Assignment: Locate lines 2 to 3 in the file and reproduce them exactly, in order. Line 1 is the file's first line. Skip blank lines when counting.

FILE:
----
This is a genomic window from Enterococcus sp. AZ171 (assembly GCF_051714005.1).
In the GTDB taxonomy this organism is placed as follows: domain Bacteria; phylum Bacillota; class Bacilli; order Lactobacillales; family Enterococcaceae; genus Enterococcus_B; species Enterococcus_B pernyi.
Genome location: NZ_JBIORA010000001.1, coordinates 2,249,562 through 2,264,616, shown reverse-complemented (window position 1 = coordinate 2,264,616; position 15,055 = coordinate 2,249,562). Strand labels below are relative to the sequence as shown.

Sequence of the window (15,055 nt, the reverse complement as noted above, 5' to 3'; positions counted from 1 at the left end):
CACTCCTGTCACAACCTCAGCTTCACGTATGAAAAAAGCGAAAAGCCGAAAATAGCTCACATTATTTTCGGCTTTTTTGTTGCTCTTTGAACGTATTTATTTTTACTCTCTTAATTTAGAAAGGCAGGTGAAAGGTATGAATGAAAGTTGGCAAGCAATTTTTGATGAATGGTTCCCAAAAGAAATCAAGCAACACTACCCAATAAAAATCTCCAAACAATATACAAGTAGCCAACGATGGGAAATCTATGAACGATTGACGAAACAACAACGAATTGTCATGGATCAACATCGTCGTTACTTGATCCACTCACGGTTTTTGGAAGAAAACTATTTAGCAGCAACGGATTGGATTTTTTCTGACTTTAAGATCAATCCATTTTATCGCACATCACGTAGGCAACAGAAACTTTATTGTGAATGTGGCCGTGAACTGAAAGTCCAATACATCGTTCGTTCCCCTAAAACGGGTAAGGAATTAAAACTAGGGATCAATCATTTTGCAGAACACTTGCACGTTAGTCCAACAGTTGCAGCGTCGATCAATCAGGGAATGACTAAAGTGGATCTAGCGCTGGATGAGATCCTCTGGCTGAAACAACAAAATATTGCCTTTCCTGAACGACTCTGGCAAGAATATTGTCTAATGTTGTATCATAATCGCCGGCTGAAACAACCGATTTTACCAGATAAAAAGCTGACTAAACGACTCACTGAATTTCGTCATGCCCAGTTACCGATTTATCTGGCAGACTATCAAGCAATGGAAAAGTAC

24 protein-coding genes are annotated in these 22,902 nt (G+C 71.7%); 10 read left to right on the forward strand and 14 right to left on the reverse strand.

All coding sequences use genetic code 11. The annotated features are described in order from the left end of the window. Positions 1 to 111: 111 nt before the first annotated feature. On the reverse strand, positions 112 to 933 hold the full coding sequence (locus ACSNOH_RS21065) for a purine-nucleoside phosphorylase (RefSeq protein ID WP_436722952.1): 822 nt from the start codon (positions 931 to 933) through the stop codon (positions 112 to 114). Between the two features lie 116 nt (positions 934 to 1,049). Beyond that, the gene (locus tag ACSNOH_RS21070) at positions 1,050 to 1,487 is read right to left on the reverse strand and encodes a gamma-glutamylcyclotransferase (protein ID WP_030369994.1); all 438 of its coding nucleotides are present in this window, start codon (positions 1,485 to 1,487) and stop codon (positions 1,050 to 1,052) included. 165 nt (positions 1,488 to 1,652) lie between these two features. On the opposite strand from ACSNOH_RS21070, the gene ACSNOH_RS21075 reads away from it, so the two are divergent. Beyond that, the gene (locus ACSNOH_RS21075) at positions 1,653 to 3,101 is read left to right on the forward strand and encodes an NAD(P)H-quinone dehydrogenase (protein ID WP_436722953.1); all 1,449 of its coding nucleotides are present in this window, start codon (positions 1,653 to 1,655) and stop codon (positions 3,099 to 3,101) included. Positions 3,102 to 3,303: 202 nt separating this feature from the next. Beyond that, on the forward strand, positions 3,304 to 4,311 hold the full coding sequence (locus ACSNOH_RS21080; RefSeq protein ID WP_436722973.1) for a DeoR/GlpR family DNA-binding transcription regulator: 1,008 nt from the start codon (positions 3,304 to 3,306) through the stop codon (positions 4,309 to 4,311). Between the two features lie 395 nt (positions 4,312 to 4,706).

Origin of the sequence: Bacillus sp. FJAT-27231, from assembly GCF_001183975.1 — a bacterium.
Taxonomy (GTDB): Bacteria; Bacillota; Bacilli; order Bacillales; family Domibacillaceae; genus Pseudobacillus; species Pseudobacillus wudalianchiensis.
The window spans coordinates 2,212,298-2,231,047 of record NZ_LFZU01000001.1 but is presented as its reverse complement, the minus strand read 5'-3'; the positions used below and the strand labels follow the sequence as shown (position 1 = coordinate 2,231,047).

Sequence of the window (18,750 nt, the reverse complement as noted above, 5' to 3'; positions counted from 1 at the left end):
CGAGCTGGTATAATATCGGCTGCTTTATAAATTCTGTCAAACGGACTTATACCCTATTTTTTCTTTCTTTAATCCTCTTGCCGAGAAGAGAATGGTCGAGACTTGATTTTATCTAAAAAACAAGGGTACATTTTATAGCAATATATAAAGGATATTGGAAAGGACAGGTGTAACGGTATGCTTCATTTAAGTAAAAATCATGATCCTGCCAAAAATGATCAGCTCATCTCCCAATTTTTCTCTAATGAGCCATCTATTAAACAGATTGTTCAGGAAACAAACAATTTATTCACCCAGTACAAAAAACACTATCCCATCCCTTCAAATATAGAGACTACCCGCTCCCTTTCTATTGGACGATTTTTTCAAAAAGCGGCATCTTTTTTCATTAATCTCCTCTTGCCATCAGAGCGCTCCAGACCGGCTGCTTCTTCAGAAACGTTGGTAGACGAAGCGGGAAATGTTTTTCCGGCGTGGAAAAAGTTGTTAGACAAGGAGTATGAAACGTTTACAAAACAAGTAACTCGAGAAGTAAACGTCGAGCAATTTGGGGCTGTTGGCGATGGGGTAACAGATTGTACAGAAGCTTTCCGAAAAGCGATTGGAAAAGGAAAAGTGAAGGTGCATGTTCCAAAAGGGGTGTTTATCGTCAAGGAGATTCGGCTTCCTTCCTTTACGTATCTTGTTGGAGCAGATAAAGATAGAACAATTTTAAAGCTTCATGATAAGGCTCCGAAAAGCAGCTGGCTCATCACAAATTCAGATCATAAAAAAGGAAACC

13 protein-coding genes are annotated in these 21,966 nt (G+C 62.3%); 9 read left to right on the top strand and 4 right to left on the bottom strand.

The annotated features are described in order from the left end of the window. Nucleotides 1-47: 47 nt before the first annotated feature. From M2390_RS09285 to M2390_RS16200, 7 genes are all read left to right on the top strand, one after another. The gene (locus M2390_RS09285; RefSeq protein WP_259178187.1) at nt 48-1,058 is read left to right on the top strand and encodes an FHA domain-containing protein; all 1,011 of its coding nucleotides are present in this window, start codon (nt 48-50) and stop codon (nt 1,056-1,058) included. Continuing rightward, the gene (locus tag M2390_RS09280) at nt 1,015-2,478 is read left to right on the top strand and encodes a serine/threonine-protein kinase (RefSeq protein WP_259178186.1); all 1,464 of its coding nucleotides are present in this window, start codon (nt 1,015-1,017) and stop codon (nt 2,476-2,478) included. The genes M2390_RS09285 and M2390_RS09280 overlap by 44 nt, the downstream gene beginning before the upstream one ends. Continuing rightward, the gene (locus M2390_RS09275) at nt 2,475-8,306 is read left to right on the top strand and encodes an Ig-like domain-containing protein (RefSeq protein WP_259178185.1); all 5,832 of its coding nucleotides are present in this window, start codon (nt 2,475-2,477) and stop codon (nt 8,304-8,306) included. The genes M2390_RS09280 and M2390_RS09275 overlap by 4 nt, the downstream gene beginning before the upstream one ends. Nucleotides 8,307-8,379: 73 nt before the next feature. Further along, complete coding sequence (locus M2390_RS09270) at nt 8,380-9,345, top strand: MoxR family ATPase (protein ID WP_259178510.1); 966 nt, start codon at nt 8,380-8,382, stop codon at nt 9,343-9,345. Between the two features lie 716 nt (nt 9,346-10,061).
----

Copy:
In the GTDB taxonomy this organism is placed as follows: domain Bacteria; phylum Bacillota; class Bacilli; order Lactobacillales; family Enterococcaceae; genus Enterococcus_B; species Enterococcus_B pernyi.
Genome location: NZ_JBIORA010000001.1, coordinates 2,249,562 through 2,264,616, shown reverse-complemented (window position 1 = coordinate 2,264,616; position 15,055 = coordinate 2,249,562). Strand labels below are relative to the sequence as shown.